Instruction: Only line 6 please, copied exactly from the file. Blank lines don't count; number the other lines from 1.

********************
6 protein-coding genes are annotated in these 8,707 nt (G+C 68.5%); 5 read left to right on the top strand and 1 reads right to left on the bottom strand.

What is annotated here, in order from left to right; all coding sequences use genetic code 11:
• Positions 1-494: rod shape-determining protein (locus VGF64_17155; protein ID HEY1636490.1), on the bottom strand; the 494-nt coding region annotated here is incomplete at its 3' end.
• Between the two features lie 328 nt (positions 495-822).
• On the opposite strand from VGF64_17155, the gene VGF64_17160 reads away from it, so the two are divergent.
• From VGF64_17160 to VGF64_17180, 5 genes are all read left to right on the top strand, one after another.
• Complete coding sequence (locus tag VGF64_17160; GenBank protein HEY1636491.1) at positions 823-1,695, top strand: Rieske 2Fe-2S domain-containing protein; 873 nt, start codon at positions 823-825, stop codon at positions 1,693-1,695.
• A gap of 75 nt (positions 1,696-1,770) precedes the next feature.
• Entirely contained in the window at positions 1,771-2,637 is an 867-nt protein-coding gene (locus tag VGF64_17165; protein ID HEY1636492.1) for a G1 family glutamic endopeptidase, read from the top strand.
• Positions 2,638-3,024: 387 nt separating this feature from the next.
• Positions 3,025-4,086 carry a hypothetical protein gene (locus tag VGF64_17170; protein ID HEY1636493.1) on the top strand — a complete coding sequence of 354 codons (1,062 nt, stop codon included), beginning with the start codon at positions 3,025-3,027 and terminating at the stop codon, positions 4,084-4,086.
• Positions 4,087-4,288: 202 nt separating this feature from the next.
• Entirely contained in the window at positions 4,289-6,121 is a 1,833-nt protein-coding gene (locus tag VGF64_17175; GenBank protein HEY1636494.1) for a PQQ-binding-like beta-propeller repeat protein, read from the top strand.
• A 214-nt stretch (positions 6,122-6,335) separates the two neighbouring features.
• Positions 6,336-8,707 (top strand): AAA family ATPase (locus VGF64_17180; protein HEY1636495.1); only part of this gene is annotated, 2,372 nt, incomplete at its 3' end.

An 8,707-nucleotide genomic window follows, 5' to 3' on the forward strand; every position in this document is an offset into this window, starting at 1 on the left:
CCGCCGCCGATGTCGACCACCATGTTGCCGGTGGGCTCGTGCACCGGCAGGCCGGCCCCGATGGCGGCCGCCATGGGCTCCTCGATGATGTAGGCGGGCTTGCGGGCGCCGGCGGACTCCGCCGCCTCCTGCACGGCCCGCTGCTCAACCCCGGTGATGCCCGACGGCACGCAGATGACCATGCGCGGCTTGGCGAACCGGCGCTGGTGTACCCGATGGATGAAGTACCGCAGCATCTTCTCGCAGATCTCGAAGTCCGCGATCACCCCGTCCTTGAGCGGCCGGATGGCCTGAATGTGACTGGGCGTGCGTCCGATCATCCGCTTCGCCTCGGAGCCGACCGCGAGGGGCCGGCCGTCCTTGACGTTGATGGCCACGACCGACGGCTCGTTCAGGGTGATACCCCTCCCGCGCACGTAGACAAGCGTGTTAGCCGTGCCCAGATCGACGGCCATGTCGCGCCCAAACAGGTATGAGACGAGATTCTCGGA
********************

• From VGF64_17160 to VGF64_17180, 5 genes are all read left to right on the top strand, one after another.